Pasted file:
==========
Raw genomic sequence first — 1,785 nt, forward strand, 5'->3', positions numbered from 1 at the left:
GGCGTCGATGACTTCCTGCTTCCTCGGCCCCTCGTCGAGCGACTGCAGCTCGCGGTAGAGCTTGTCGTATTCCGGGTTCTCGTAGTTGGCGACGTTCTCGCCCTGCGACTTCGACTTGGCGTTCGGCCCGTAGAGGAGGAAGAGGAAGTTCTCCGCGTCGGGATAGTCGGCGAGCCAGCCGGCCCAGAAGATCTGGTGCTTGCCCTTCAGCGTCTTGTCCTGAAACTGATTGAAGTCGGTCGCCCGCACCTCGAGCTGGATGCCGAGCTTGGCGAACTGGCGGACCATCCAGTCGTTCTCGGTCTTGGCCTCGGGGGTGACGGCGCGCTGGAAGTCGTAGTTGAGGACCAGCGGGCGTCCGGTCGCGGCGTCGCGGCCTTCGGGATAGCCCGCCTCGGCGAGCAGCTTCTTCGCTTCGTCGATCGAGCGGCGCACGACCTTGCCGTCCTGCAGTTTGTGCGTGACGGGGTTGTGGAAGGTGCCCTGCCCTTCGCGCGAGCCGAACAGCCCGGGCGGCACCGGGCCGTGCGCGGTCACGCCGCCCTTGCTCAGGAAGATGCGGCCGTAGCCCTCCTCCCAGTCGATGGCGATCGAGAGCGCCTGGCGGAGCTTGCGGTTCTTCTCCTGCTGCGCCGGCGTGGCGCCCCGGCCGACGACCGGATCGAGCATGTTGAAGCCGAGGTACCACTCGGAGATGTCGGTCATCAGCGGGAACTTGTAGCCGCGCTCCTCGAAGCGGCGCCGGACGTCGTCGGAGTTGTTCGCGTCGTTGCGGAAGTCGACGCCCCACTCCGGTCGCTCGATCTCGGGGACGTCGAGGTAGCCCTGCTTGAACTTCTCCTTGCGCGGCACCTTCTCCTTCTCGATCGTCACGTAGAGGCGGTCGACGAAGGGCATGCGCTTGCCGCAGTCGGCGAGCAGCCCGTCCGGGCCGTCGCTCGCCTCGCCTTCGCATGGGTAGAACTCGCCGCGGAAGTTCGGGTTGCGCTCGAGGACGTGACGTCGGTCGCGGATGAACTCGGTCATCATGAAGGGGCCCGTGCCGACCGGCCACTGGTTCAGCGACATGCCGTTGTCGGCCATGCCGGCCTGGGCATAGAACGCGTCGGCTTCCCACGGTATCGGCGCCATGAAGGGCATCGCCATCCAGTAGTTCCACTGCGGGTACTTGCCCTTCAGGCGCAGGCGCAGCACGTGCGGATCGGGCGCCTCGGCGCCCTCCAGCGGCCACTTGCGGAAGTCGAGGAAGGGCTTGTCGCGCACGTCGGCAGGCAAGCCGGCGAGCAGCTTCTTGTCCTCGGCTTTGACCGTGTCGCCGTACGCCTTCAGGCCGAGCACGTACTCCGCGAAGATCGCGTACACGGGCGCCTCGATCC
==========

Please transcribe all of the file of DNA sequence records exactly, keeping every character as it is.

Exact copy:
Raw genomic sequence first — 1,785 nt, forward strand, 5'->3', positions numbered from 1 at the left:
GGCGTCGATGACTTCCTGCTTCCTCGGCCCCTCGTCGAGCGACTGCAGCTCGCGGTAGAGCTTGTCGTATTCCGGGTTCTCGTAGTTGGCGACGTTCTCGCCCTGCGACTTCGACTTGGCGTTCGGCCCGTAGAGGAGGAAGAGGAAGTTCTCCGCGTCGGGATAGTCGGCGAGCCAGCCGGCCCAGAAGATCTGGTGCTTGCCCTTCAGCGTCTTGTCCTGAAACTGATTGAAGTCGGTCGCCCGCACCTCGAGCTGGATGCCGAGCTTGGCGAACTGGCGGACCATCCAGTCGTTCTCGGTCTTGGCCTCGGGGGTGACGGCGCGCTGGAAGTCGTAGTTGAGGACCAGCGGGCGTCCGGTCGCGGCGTCGCGGCCTTCGGGATAGCCCGCCTCGGCGAGCAGCTTCTTCGCTTCGTCGATCGAGCGGCGCACGACCTTGCCGTCCTGCAGTTTGTGCGTGACGGGGTTGTGGAAGGTGCCCTGCCCTTCGCGCGAGCCGAACAGCCCGGGCGGCACCGGGCCGTGCGCGGTCACGCCGCCCTTGCTCAGGAAGATGCGGCCGTAGCCCTCCTCCCAGTCGATGGCGATCGAGAGCGCCTGGCGGAGCTTGCGGTTCTTCTCCTGCTGCGCCGGCGTGGCGCCCCGGCCGACGACCGGATCGAGCATGTTGAAGCCGAGGTACCACTCGGAGATGTCGGTCATCAGCGGGAACTTGTAGCCGCGCTCCTCGAAGCGGCGCCGGACGTCGTCGGAGTTGTTCGCGTCGTTGCGGAAGTCGACGCCCCACTCCGGTCGCTCGATCTCGGGGACGTCGAGGTAGCCCTGCTTGAACTTCTCCTTGCGCGGCACCTTCTCCTTCTCGATCGTCACGTAGAGGCGGTCGACGAAGGGCATGCGCTTGCCGCAGTCGGCGAGCAGCCCGTCCGGGCCGTCGCTCGCCTCGCCTTCGCATGGGTAGAACTCGCCGCGGAAGTTCGGGTTGCGCTCGAGGACGTGACGTCGGTCGCGGATGAACTCGGTCATCATGAAGGGGCCCGTGCCGACCGGCCACTGGTTCAGCGACATGCCGTTGTCGGCCATGCCGGCCTGGGCATAGAACGCGTCGGCTTCCCACGGTATCGGCGCCATGAAGGGCATCGCCATCCAGTAGTTCCACTGCGGGTACTTGCCCTTCAGGCGCAGGCGCAGCACGTGCGGATCGGGCGCCTCGGCGCCCTCCAGCGGCCACTTGCGGAAGTCGAGGAAGGGCTTGTCGCGCACGTCGGCAGGCAAGCCGGCGAGCAGCTTCTTGTCCTCGGCTTTGACCGTGTCGCCGTACGCCTTCAGGCCGAGCACGTACTCCGCGAAGATCGCGTACACGGGCGCCTCGATCC